By the time they came back to the hospital I had x-rays taken and we were waiting for the results.

Actually, I hyperventilated during the x-rays because moving my leg was so painful I forgot to breath.  So, they put warm blankets on me and calmed me down.  The x-rays came back and the doctor said there was no fracture...?  He wanted me to get dressed and put some weight on the leg before they let me go. NO WAY.  I couldn't not get myself dressed cause moving that leg was pain.  I stood up on some crutches with the brace on, but putting any weight on the leg still killed.  I told the nurse, there's now way. I'm not putting weight on it.

We all went back to the Hotel where the guys put both bikes on the trailer, and my wife snapped this photo.

We got a call that night that another doctor had looked at the x-rays and there was definitely a fracture and they made me an appointment with an an orthopedic doctor the next day (Monday).  The doctor was a bike nut so most of the time we spent talking about riding bikes.  The bad news was that a chunk of my knee (tibial plateau) was fractured, but he said that it was still in place, and if I can keep the weight off of it, I shouldn't need surgery.  He also advised I make an appointment with my local otho within the week.

Tuesday the wife and I drove out to that corner in the car... (to add insult to injury she got pulled over for speeding in the middle of nowhere... luckily she was let off with a warning)... The corner was on a slight uphill and then went flat at the exit... I think that's what did me in. I judged the corner by the entrance, but the elevation change at the exit made my entry speed too fast. Coming to an exit that drops off in elevation is like the corner getting tighter, you either have to be going slower or be closer to the inside of the corner to allow for the drift out... I judged my speed and my line by the entry and there's no way I was going to stay on the road.  Hindsight being 20/20, I should have just stood it up completely and shot into the farm field, but I thought I could save it... 

Several days later I finally got an appointment with a local ortho and the yes, there was a fracture, but the bone WAS out of place and surgery, along with some plates and screws, was the only way to fix it.  Basically 1/3 of my knee joint would be without support if I just let it heal the way it was.  The accident happened on the 17th and I was in surgery on the 26th.

Luckily the surgery went well, and after a day in the hospital I got to go home.  I was given a prescription to rent a machine that is used to bend the knee without me having to use muscles to do it.  They actually had me on that machine a few hours after surgery.  No cast.  I had to keep the joint moving or scar tissue would form and my knee would never work right again.  

So, here it is, June 13th and I've been spending six hours a day on this machine.  The good news is that I have 120 degrees of bending motion in my knee (which the doctor says is very good considering it's only been just over two weeks since surgery), there's no major pain, and the doctor cleared me to go back to work.  I still need to spend at least one hour on the machine every morning and at least a couple hours in the evening, and no walking on that leg for three more weeks; can't take any chance of displacing the bone.  After another three weeks I'll be able to start putting weight on it gradually.

The post op x-rays are interesting.  There are four really long screws that go through the top of the plate, and the chunk of bone that cracked off, on the outside of my left knee.  They go most of the way to the other side, converge and cross.  Then there are two screws that hold the bottom of the plate into the tibia.  One of those screws actually goes right through the bone.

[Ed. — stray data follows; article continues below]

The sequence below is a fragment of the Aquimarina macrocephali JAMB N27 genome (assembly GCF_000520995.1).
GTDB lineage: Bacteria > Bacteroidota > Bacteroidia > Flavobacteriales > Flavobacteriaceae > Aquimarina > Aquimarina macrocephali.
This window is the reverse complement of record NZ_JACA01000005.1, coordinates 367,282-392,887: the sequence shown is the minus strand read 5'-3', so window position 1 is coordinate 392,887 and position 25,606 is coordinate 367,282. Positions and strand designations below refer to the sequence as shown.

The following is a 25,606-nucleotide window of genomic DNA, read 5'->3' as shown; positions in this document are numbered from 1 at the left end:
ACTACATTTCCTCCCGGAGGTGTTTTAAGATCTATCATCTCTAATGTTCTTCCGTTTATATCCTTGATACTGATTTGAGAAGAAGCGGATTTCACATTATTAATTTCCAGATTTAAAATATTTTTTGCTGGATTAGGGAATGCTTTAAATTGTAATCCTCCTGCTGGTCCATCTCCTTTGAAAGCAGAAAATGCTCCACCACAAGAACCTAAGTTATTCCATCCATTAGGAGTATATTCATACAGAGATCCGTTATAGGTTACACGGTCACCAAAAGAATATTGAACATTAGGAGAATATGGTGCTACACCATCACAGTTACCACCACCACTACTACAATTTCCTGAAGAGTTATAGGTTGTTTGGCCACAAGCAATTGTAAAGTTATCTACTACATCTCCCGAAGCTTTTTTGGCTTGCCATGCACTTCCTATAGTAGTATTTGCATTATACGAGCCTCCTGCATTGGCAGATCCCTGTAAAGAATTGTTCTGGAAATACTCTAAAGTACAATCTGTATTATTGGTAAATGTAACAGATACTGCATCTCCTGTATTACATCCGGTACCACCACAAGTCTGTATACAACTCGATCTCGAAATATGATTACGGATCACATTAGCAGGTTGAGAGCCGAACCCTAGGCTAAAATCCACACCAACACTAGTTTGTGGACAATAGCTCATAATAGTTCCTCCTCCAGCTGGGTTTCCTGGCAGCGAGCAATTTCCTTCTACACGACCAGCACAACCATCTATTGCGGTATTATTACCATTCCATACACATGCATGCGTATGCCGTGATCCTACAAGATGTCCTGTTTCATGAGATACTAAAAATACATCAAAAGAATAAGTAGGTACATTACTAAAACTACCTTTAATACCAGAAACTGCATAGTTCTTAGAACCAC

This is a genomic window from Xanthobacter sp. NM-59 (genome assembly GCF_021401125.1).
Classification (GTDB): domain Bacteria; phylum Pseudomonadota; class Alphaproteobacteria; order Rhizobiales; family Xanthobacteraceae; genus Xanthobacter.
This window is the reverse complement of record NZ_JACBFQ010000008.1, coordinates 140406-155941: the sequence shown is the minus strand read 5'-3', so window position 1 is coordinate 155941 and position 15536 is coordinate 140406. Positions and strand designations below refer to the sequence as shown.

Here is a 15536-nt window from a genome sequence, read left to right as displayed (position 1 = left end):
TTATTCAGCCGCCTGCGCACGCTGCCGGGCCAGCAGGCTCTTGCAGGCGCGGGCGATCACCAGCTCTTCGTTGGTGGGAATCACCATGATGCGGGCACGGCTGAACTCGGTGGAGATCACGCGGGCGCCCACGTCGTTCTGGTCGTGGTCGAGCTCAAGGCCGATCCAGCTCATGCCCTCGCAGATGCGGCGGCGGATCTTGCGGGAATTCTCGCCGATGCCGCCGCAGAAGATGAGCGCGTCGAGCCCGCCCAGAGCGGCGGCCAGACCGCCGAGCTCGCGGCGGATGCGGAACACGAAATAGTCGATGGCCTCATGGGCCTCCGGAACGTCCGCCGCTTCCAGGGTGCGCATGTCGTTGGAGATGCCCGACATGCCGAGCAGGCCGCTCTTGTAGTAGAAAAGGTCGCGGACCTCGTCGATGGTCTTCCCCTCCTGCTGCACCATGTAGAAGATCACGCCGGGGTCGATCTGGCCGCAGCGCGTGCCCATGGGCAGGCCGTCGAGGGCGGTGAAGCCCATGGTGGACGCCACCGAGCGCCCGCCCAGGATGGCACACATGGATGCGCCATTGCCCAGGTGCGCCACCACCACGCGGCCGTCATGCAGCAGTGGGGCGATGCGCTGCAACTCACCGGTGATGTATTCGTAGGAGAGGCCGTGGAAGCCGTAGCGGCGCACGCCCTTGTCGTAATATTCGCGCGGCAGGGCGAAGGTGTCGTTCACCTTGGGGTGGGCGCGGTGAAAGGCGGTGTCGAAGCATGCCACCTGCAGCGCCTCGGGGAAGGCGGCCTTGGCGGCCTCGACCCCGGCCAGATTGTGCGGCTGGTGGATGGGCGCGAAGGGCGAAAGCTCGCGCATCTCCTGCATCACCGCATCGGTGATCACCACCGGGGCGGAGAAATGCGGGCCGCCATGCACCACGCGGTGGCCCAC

The unfortunate news at the hospital was that I was not the only one at Christ Hospital involved in a motorcycle accident that weekend... the doctors and nurses kept telling me it could have been worse... Five riders died at the hospital the weekend before my surgery... it was some kind of pileup involving cars and none of the riders were wearing helmets.  I had all my gear on; jacket with armor, helmet, protective gloves, calf high boots, and jeans with double layers in the knee and thigh. The helmet definitely took a beating and I even had a slight sore spot on the side of my head for a day, so the impact must have been significant. Other than that I had a sore spot on my shoulder that lasted a few days. Yeah, could have been worse for me, but it definitely helps to be prepared for the worse.

More than one person has said that maybe I need to buy a boat or find a safer hobby.  Are we ever safe? In the days that have passed and my visits to the doctor I met a guy who shattered his ankle when he stepped in a gopher hole during a fishing trip, a woman who did it by twisting on her daughters flip flop going to the store to buy bagels for breakfast, a woman who also had a tibial fracture from getting hit by a car, and a woman who had knee surgery twice because the first one didn't work out, and now the second one is giving her problems.  At least I can say I was having some serious fun when mine happened. 

So, my prognosis is good so far, but long term the doctor says I will be prone to arthritis in the knee, because the cartilage also cracked and that crack will never repair it's self. It's a defect that will be prone to wearing out faster.

The bike is toast... bent forks, bent rear frame, gas tank dented on both sides, one front foot peg completely torn off, all the other footpegs (rider and passenger) bent or damaged, and various plastic parts trashed.  Combine that with getting rear ended in California last year, and that makes two bikes trashed in less than a years time.    

Sure, it makes me think... Is it time to hang up the spurs and find a "safer" hobby?  I'd be crazy not to question my motives, the risks, etc.. and I definitely have.  I've had a lot of time to stare at the ceiling and contemplate life.  The fact is that all the major damage I've done to my body was a result of motorcycles.  I have an idea... I could just slow down a little bit; that might be a good idea. 

Any bets on whether I will be buying another motorcycle?